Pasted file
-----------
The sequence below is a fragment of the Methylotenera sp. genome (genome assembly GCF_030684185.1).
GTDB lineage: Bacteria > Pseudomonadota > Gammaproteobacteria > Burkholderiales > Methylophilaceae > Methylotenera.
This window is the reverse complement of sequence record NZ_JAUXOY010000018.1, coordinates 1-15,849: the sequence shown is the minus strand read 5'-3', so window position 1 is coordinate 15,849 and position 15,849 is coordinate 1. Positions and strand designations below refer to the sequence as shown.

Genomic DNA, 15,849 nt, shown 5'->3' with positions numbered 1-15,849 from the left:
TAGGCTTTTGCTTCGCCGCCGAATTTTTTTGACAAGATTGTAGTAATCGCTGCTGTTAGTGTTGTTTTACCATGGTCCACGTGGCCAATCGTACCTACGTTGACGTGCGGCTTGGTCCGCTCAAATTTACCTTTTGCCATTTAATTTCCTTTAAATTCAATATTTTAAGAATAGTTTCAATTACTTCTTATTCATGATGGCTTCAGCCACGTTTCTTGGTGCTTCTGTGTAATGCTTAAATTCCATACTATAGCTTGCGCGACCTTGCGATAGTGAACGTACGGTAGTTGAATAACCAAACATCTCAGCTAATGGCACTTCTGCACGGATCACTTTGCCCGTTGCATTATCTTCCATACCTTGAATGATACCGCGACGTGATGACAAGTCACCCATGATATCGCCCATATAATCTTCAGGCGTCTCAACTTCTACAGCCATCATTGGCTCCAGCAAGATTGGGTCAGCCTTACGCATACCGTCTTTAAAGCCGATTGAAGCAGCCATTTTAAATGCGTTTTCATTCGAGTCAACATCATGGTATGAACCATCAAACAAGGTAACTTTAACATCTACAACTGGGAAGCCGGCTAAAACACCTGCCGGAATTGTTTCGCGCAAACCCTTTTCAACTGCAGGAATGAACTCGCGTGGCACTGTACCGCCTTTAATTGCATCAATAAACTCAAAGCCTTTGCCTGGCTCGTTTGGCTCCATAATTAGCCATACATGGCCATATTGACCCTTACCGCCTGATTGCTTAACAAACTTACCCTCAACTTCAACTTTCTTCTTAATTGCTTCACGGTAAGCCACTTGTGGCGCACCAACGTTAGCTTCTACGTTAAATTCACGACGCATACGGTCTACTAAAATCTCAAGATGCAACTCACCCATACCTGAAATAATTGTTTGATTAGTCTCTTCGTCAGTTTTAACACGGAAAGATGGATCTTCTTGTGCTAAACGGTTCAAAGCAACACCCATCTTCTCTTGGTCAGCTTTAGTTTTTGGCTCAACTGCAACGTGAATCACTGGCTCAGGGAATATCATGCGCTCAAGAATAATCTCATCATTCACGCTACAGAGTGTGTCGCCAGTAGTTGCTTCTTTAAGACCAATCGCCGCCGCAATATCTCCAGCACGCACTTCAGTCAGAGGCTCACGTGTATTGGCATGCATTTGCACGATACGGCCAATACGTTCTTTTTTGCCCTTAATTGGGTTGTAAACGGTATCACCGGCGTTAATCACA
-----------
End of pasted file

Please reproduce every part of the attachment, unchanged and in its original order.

The sequence below is a fragment of the Methylotenera sp. genome (genome assembly GCF_030684185.1).
GTDB lineage: Bacteria > Pseudomonadota > Gammaproteobacteria > Burkholderiales > Methylophilaceae > Methylotenera.
This window is the reverse complement of sequence record NZ_JAUXOY010000018.1, coordinates 1-15,849: the sequence shown is the minus strand read 5'-3', so window position 1 is coordinate 15,849 and position 15,849 is coordinate 1. Positions and strand designations below refer to the sequence as shown.

Genomic DNA, 15,849 nt, shown 5'->3' with positions numbered 1-15,849 from the left:
TAGGCTTTTGCTTCGCCGCCGAATTTTTTTGACAAGATTGTAGTAATCGCTGCTGTTAGTGTTGTTTTACCATGGTCCACGTGGCCAATCGTACCTACGTTGACGTGCGGCTTGGTCCGCTCAAATTTACCTTTTGCCATTTAATTTCCTTTAAATTCAATATTTTAAGAATAGTTTCAATTACTTCTTATTCATGATGGCTTCAGCCACGTTTCTTGGTGCTTCTGTGTAATGCTTAAATTCCATACTATAGCTTGCGCGACCTTGCGATAGTGAACGTACGGTAGTTGAATAACCAAACATCTCAGCTAATGGCACTTCTGCACGGATCACTTTGCCCGTTGCATTATCTTCCATACCTTGAATGATACCGCGACGTGATGACAAGTCACCCATGATATCGCCCATATAATCTTCAGGCGTCTCAACTTCTACAGCCATCATTGGCTCCAGCAAGATTGGGTCAGCCTTACGCATACCGTCTTTAAAGCCGATTGAAGCAGCCATTTTAAATGCGTTTTCATTCGAGTCAACATCATGGTATGAACCATCAAACAAGGTAACTTTAACATCTACAACTGGGAAGCCGGCTAAAACACCTGCCGGAATTGTTTCGCGCAAACCCTTTTCAACTGCAGGAATGAACTCGCGTGGCACTGTACCGCCTTTAATTGCATCAATAAACTCAAAGCCTTTGCCTGGCTCGTTTGGCTCCATAATTAGCCATACATGGCCATATTGACCCTTACCGCCTGATTGCTTAACAAACTTACCCTCAACTTCAACTTTCTTCTTAATTGCTTCACGGTAAGCCACTTGTGGCGCACCAACGTTAGCTTCTACGTTAAATTCACGACGCATACGGTCTACTAAAATCTCAAGATGCAACTCACCCATACCTGAAATAATTGTTTGATTAGTCTCTTCGTCAGTTTTAACACGGAAAGATGGATCTTCTTGTGCTAAACGGTTCAAAGCAACACCCATCTTCTCTTGGTCAGCTTTAGTTTTTGGCTCAACTGCAACGTGAATCACTGGCTCAGGGAATATCATGCGCTCAAGAATAATCTCATCATTCACGCTACAGAGTGTGTCGCCAGTAGTTGCTTCTTTAAGACCAATCGCCGCCGCAATATCTCCAGCACGCACTTCAGTCAGAGGCTCACGTGTATTGGCATGCATTTGCACGATACGGCCAATACGTTCTTTTTTGCCCTTAATTGGGTTGTAAACGGTATCACCGGCGTTAATCACA